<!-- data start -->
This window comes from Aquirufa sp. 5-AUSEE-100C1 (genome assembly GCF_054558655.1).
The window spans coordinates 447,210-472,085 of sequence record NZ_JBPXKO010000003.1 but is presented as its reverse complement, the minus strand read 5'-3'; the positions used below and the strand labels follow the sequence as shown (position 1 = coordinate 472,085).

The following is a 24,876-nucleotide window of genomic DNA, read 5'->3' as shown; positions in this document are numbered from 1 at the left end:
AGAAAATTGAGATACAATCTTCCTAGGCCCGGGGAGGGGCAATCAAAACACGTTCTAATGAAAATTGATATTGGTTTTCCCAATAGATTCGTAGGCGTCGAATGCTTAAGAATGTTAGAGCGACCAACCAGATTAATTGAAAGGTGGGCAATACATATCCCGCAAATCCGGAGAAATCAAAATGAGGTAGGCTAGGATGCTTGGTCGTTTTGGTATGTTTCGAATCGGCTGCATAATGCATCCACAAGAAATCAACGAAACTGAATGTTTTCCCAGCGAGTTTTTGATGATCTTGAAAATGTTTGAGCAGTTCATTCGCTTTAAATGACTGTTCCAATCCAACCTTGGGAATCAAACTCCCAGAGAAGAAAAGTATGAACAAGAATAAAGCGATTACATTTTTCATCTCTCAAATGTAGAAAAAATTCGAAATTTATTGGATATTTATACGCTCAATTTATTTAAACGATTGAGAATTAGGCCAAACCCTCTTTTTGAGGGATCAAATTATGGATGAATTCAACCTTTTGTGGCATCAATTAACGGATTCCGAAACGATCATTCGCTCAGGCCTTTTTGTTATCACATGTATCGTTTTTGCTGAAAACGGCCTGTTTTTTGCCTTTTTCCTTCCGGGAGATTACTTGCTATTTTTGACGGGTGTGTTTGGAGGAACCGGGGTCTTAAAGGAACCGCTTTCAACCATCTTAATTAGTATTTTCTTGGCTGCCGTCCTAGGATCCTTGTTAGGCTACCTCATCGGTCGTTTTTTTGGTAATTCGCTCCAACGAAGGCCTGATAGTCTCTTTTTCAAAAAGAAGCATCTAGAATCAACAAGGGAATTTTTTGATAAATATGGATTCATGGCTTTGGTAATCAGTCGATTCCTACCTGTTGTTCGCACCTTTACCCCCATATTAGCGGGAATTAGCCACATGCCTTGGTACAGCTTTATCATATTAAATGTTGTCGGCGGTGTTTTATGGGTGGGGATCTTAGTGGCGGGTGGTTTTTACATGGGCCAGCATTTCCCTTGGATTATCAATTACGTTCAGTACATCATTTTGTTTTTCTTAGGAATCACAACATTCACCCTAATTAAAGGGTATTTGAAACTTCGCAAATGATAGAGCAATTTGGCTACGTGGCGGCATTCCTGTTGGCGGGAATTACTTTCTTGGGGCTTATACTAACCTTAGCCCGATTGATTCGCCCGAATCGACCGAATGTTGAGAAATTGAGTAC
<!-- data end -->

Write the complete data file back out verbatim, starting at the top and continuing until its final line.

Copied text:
This window comes from Aquirufa sp. 5-AUSEE-100C1 (genome assembly GCF_054558655.1).
The window spans coordinates 447,210-472,085 of sequence record NZ_JBPXKO010000003.1 but is presented as its reverse complement, the minus strand read 5'-3'; the positions used below and the strand labels follow the sequence as shown (position 1 = coordinate 472,085).

The following is a 24,876-nucleotide window of genomic DNA, read 5'->3' as shown; positions in this document are numbered from 1 at the left end:
AGAAAATTGAGATACAATCTTCCTAGGCCCGGGGAGGGGCAATCAAAACACGTTCTAATGAAAATTGATATTGGTTTTCCCAATAGATTCGTAGGCGTCGAATGCTTAAGAATGTTAGAGCGACCAACCAGATTAATTGAAAGGTGGGCAATACATATCCCGCAAATCCGGAGAAATCAAAATGAGGTAGGCTAGGATGCTTGGTCGTTTTGGTATGTTTCGAATCGGCTGCATAATGCATCCACAAGAAATCAACGAAACTGAATGTTTTCCCAGCGAGTTTTTGATGATCTTGAAAATGTTTGAGCAGTTCATTCGCTTTAAATGACTGTTCCAATCCAACCTTGGGAATCAAACTCCCAGAGAAGAAAAGTATGAACAAGAATAAAGCGATTACATTTTTCATCTCTCAAATGTAGAAAAAATTCGAAATTTATTGGATATTTATACGCTCAATTTATTTAAACGATTGAGAATTAGGCCAAACCCTCTTTTTGAGGGATCAAATTATGGATGAATTCAACCTTTTGTGGCATCAATTAACGGATTCCGAAACGATCATTCGCTCAGGCCTTTTTGTTATCACATGTATCGTTTTTGCTGAAAACGGCCTGTTTTTTGCCTTTTTCCTTCCGGGAGATTACTTGCTATTTTTGACGGGTGTGTTTGGAGGAACCGGGGTCTTAAAGGAACCGCTTTCAACCATCTTAATTAGTATTTTCTTGGCTGCCGTCCTAGGATCCTTGTTAGGCTACCTCATCGGTCGTTTTTTTGGTAATTCGCTCCAACGAAGGCCTGATAGTCTCTTTTTCAAAAAGAAGCATCTAGAATCAACAAGGGAATTTTTTGATAAATATGGATTCATGGCTTTGGTAATCAGTCGATTCCTACCTGTTGTTCGCACCTTTACCCCCATATTAGCGGGAATTAGCCACATGCCTTGGTACAGCTTTATCATATTAAATGTTGTCGGCGGTGTTTTATGGGTGGGGATCTTAGTGGCGGGTGGTTTTTACATGGGCCAGCATTTCCCTTGGATTATCAATTACGTTCAGTACATCATTTTGTTTTTCTTAGGAATCACAACATTCACCCTAATTAAAGGGTATTTGAAACTTCGCAAATGATAGAGCAATTTGGCTACGTGGCGGCATTCCTGTTGGCGGGAATTACTTTCTTGGGGCTTATACTAACCTTAGCCCGATTGATTCGCCCGAATCGACCGAATGTTGAGAAATTGAGTAC